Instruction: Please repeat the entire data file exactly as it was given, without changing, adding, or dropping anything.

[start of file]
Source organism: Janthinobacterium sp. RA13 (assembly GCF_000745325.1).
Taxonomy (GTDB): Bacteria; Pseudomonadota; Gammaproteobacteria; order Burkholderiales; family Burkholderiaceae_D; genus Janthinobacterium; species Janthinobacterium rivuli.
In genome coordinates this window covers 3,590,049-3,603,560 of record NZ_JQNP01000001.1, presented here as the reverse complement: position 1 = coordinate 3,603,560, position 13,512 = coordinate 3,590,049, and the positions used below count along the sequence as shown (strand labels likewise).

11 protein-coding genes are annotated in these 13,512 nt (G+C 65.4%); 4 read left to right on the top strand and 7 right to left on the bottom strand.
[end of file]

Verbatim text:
Source organism: Janthinobacterium sp. RA13 (assembly GCF_000745325.1).
Taxonomy (GTDB): Bacteria; Pseudomonadota; Gammaproteobacteria; order Burkholderiales; family Burkholderiaceae_D; genus Janthinobacterium; species Janthinobacterium rivuli.
In genome coordinates this window covers 3,590,049-3,603,560 of record NZ_JQNP01000001.1, presented here as the reverse complement: position 1 = coordinate 3,603,560, position 13,512 = coordinate 3,590,049, and the positions used below count along the sequence as shown (strand labels likewise).

11 protein-coding genes are annotated in these 13,512 nt (G+C 65.4%); 4 read left to right on the top strand and 7 right to left on the bottom strand.